- Tums are chewable, fruit-flavored tablets taken to relieve the symptoms of heartburn in people.
- Calcium carbonate is the active ingredient in Tums
- Tums aren’t toxic to our fur babies
- Tums can cause signs of tummy upset and constipation in our canine counterparts.
I’m sure we’ve all used Tums at some point in our lives to treat the symptoms of heartburn. Your pooch may have even eaten one sneakily, but this time they’ve eaten the whole bottle (we’re looking at you, Labradors).
The first thing you do is check the ingredients; luckily, there’s no xylitol in there. Tums use sucrose as the sweetening agent in their tablets, so they’re safe.
But what about all the colors and other ingredients? Don’t worry, FluentWoof has you covered. Read on to learn about Tums and whether they’re toxic to our furbabies.
Tums are chewable tablets for humans that use sucrose as a sweetener. Unlike xylitol, sucrose is safe. Tums aren’t toxic to our canine companions but can cause upset tummies and constipation.
How many Tums are toxic to dogs?
Tums are, luckily, safe for dogs. That’s not to say you should give your pooch one, but if he eats one or two, they’re unlikely to cause him any issues.
Though they’re not poisonous if your dog eats a large number of Tums (relative to their size), they can cause gastrointestinal problems or chalky constipation due to the sweetener and calcium carbonate, respectively.
Tums aren’t toxic to dogs. Large numbers of Tums can cause tummy upsets.
What to do if my dog ate Tums?
If you’ve just come home and found your dog has eaten a bottle of Tums, don’t panic! You should just monitor your dog for any signs of gastrointestinal problems such as nausea (licking lips, salivating), diarrhea, or even constipation.
Your dog would be considered constipated if they haven’t had a bowel movement in 24+ hours.
You don’t need to contact your veterinarian if your dog is behaving normally, and the tummy upset should pass within 24 hours. Constipation may persist longer and may require that you contact your DVM to alleviate your pooch’s discomfort.
Your dog shouldn’t need any veterinary intervention unless they develop persistent gastrointestinal signs such as vomiting, diarrhea, or constipation.
When to see a vet?
Even if your dog ate lots of Tums, they shouldn’t need an emergency appointment with your veterinarian. The best thing to do is to watch your dog and perhaps starve them for 6-8 hours to reduce the risk of vomiting after eating Tums.
If your dog develops vomiting or nausea signs (lip licking, grumbly tummy, or excessive drooling), that don’t resolve within 24 hours, then you should make an appointment with your veterinarian. Constipation that also persists would warrant a trip to your veterinarian.
Your dog shouldn’t need to see your veterinarian unless their gastrointestinal signs persist longer than 24 hours.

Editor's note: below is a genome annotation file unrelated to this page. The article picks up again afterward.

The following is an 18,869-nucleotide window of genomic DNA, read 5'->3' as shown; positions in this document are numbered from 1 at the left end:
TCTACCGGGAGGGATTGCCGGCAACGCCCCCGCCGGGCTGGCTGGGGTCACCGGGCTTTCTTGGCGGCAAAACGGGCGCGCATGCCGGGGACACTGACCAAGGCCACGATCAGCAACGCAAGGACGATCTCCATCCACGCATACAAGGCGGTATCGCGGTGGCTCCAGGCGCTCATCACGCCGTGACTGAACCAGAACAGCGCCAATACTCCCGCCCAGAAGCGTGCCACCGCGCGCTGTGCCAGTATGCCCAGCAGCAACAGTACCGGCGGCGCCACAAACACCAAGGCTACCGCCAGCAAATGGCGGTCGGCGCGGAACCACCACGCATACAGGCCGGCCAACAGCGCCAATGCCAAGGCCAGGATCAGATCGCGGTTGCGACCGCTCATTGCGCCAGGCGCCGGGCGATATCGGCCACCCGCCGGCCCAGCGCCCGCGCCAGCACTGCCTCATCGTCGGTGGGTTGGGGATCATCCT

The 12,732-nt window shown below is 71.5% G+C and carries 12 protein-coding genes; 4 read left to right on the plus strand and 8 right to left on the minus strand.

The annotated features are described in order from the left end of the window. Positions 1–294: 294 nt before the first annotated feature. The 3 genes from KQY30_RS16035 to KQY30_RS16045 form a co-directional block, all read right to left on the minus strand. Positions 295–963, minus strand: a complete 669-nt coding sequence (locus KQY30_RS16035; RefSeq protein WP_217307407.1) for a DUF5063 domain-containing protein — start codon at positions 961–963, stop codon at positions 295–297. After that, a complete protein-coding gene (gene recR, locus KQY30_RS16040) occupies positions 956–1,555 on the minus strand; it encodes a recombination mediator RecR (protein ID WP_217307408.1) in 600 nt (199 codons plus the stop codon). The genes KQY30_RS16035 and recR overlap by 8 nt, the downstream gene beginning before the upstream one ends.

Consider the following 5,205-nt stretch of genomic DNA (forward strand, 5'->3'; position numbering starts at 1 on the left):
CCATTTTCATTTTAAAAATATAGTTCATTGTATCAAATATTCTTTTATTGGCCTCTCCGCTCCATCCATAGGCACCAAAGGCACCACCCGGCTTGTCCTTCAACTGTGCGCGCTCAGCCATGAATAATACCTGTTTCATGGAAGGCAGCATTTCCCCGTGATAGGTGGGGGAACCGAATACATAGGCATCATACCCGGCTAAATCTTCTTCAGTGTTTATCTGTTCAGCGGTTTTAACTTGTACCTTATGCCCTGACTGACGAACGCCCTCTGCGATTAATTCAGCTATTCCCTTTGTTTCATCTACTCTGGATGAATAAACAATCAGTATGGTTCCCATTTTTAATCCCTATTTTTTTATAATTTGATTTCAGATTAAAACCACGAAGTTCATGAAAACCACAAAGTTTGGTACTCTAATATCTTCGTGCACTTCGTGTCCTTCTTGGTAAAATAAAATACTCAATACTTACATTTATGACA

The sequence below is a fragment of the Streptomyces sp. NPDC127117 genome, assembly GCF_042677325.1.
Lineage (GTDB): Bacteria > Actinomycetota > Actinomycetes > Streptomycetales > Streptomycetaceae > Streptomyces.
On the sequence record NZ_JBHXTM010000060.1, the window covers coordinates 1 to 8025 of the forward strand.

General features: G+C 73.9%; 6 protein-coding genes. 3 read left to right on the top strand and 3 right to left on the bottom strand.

What if my dog ate plenty of Tums but seems fine?
If your pooch ate lots of Tums and it doesn’t seem to have fazed them, then there’s nothing to worry about.
Tums aren’t toxic to our fur babies, and while some dogs may experience tummy upset, others seem to have iron stomachs and suffer no ill effects from eating a whole bottle of Tums.
Tums aren’t toxic, and if your dog seems completely fine after eating some, then theres no need to worry.
What happens to dogs that eat Tums?
The amount of calcium in the tablets isn’t sufficient to elevate blood calcium levels to dangerous levels, and internal organ injury is highly unlikely.
The calcium, however, can irritate the lining of your dog’s gastrointestinal system leading to nausea, vomiting, diarrhea, or even constipation.
dogs that have eaten Tums may suffer from vomiting, diarrhea, or constipation. Most dogs, however, have no ill effects after eating these tablets, and there’s nothing to worry about.
How do vets treat dogs that have eaten Tums?
As Tums aren’t toxic, your veterinarian isn’t needed in most cases. If, however, your pooch has persistent signs of a tummy upset, then you should contact your DVM for an appointment.
Your vet will treat the vomiting with anti-emetic medications and possibly fluid therapy if your dog is dehydrated.
Diarrhea will be treated with medications such as kaolin to help reduce fluid losses that way, while constipation may be treated with laxatives and anti-inflammatory medications if your dog is painful.
Your dog is unlikely to need your veterinarian’s intervention, and if they do, however, symptomatic treatment is used to reduce vomiting and diarrhea.
So, the good news is Tums aren’t toxic to your furiend, the bad news is they might suffer from an upset tummy or some painful constipation after snacking on a packet.
If this happens, then just withhold food for 6-8 hours after they’ve eaten the Tums to allow any nausea to settle.
Constipation, on the other hand, can be treated at home with some unsweetened pumpkin (not pie filling) in your dog’s food or some mineral or vegetable oil to help soften and lubricate their feces for a couple of days. If signs persist over 24 hours for nausea/vomiting or 48 hours for constipation without improvement, then you should contact your veterinarian.